By definition, lameness is any abnormality that causes a cow’s gait to change. However, within this broad term are very specific types of hoof lesions and injuries, and each requires specialized treatment for the best recovery opportunity.
There are several causes of lameness found on a dairy farm. They range from biomechanical injuries to infections to injuries and more. That is why it is important to identify and differentiate between the causes of lameness, as the control and treatment methods for each cause will differ. For example, the protocol used for sole ulcers differs from a protocol for digital dermatitis (hairy warts).
Once a dairy producer is aware of the lameness presence in the herd, the next step is to understand what is triggering the hoof health challenge. As previously stated, there are multiple sources of lameness, with the main causes being:
- Non-infectious injuries: An overgrowth that does cause pain. Cows may have overstretched ligaments or toes, which leads to ulcers and heel cracks.
- Infectious lesions: Most commonly, digital dermatitis or foot rot.
- Upper or non-hoof injuries: A stifle injury can cause the cow to go lame, but it’s not a foot injury. It’s simply an injury.
The chart describes several of the main types of lameness, as well as characteristics, treatment and prevention methods for each ailment (see Labeling Lameness chart).
Click here to view it at full size and in an new window.
These are not the only causes of lameness but the ones that occur most on dairies. Dietary issues, respiratory infections and improper stall size can also lead to lameness. If you cannot detect the cause right away, it is best practice to get a vet or hoof trimmer on-site as soon as possible. They will then be able to inspect the herd and instruct on the best treatment method.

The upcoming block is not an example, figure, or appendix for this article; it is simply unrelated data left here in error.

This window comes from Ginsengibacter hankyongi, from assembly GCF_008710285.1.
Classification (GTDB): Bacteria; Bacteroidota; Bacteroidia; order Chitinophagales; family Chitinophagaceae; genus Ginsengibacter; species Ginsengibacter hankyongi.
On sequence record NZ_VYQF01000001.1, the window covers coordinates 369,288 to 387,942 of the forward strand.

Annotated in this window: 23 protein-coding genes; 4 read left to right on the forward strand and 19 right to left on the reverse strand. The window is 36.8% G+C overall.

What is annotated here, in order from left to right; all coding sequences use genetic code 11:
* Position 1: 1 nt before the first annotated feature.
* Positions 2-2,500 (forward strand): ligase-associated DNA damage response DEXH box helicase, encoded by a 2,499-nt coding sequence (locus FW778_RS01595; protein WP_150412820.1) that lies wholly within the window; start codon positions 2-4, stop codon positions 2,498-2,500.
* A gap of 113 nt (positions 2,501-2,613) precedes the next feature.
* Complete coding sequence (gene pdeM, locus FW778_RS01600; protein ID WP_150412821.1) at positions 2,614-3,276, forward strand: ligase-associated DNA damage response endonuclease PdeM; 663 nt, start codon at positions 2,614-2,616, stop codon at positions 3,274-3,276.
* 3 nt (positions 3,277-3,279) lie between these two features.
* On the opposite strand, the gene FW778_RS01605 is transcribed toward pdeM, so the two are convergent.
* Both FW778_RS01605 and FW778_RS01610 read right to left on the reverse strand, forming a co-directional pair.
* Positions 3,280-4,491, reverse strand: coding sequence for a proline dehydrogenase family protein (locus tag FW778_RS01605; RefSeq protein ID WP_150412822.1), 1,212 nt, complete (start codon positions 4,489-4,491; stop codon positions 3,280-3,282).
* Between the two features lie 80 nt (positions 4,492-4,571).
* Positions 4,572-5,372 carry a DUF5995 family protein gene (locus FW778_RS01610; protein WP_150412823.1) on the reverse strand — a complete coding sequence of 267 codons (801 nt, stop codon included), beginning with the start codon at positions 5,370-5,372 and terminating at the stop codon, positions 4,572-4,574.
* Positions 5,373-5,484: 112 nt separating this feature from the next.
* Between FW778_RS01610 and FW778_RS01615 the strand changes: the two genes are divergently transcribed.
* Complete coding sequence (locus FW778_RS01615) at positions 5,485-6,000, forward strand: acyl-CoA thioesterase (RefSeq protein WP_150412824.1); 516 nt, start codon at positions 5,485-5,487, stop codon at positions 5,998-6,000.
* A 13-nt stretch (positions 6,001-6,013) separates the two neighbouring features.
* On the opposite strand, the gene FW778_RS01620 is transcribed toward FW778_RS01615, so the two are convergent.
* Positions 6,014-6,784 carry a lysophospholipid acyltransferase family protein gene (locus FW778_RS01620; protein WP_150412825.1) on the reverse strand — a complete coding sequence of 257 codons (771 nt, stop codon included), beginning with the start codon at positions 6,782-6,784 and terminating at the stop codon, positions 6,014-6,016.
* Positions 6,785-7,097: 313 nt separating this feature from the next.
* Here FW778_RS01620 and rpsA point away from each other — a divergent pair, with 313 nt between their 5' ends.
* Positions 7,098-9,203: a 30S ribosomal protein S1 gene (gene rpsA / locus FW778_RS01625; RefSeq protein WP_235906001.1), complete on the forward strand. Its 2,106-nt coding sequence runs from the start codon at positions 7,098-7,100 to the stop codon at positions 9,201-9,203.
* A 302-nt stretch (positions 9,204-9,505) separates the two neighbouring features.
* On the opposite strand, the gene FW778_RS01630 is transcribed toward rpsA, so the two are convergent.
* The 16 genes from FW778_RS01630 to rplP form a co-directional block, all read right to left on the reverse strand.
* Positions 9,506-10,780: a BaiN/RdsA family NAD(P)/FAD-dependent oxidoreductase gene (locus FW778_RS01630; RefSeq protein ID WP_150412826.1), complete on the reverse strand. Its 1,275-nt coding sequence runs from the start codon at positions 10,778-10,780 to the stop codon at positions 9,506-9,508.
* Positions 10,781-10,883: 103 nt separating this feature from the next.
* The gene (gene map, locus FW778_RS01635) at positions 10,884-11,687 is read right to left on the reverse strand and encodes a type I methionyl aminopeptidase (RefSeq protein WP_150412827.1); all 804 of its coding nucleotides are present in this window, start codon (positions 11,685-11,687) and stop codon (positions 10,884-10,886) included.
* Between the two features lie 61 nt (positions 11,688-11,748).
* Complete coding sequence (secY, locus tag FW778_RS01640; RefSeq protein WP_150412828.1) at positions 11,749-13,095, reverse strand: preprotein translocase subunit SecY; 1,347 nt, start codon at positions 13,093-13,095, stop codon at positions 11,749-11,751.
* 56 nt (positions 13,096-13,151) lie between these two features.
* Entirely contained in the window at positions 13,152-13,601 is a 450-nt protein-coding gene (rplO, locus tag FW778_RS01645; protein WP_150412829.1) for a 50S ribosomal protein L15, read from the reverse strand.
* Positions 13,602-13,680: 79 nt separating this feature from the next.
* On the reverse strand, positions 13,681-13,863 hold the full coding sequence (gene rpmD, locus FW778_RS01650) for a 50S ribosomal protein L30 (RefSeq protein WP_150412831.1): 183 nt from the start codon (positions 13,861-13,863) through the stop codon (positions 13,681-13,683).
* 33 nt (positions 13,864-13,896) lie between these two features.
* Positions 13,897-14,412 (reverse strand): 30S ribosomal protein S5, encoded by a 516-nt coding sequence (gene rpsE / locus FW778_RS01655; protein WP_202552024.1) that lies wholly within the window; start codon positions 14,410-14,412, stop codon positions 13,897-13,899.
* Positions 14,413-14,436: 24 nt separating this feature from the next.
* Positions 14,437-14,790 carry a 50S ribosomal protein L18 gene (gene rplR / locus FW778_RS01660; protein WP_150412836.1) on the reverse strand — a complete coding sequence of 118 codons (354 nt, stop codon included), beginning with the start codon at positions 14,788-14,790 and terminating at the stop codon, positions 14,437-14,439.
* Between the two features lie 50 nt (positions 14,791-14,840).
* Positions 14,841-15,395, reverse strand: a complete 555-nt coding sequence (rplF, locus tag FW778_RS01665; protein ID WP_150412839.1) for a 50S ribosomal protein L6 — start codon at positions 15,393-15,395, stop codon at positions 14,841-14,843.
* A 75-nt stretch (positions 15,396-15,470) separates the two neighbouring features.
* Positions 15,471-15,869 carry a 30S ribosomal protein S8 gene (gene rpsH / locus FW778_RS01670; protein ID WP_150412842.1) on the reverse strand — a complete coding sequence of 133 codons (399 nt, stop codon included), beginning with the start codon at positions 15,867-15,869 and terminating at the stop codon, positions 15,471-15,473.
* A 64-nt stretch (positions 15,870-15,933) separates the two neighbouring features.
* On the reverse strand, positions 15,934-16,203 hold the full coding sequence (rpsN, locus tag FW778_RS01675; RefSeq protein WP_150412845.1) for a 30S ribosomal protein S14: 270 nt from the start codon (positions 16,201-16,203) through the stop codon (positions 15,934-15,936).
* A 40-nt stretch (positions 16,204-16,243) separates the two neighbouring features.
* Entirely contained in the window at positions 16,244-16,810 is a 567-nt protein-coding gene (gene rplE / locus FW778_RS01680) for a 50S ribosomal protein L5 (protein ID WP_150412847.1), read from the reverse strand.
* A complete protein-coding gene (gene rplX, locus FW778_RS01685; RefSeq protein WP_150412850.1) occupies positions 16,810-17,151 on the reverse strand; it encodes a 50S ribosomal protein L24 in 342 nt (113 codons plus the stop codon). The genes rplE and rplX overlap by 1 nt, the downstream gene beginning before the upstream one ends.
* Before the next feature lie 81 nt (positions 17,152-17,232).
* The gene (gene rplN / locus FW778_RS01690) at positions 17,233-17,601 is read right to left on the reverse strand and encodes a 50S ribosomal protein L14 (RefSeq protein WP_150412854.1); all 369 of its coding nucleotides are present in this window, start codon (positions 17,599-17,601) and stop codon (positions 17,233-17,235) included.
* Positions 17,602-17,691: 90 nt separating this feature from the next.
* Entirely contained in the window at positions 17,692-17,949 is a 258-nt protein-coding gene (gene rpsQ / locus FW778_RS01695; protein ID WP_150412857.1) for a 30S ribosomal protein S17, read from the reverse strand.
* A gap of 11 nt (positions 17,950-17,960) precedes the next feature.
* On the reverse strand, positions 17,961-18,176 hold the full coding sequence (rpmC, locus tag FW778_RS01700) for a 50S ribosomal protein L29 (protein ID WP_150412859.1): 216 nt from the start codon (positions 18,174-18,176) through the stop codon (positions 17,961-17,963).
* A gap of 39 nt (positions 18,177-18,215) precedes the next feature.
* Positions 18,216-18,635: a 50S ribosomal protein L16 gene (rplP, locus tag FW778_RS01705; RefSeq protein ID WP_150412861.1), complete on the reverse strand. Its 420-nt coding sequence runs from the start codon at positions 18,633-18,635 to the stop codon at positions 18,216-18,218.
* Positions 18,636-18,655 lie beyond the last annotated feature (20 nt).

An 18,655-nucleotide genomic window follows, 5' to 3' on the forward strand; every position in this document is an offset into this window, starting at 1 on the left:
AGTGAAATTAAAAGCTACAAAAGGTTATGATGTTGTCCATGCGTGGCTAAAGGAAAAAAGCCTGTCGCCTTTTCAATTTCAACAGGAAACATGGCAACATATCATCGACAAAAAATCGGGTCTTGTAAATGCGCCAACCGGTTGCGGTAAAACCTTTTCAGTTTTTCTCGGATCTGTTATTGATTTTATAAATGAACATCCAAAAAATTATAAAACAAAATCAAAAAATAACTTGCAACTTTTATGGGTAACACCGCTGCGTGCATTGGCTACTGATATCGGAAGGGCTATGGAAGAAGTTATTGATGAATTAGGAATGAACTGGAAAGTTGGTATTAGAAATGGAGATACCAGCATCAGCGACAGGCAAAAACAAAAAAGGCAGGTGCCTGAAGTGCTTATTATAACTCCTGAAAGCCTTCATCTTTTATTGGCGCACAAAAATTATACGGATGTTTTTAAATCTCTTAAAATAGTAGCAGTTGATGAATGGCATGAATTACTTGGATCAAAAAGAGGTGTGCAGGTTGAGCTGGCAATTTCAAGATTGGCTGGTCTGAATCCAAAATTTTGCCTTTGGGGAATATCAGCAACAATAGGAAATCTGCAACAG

In a perfect world, a preventative plan is in place on the farm to reduce the chances of lameness and save the farm money long term. With proper preventative measures, lost milk production can be avoided, the spread of infectious diseases can come to a halt, and money is saved without the need for an emergency vet or hoof trimmer visit.
An ideal preventative plan includes:
1. Proper and regular hoof trimmings to ensure good shape and overall health. This helps reduce biomechanical issues and injuries.
2. Consistent footbath routine or a proper topical spray/foam routine to prevent foot rot and digital dermatitis.
3. Ensure farm employees are properly trained on cow handling and that the barn and environment are properly maintained.
If a farm has a preventative plan in place and follows it, most lameness issues should remain minimal. Occasionally, a few in the herd may show signs of lameness no matter how perfect the preventative plan. Take action right away at the onset of lameness symptoms, before it spreads. Ask for help from a dairy specialist to create a proper preventative plan.
One last thing we want to understand is the economics of lameness. Research shows lameness reduces productivity at peak yield by up to 20 percent, at an estimated cost of $350 per case. There is money to be made by tending to lameness issues when they first emerge. On an average well-run farm with timely intervention, preventative care will make the dairy considerable dollars. Trained trimmers with the correct equipment make a difference. The safe and timely intervention will take care of your cows.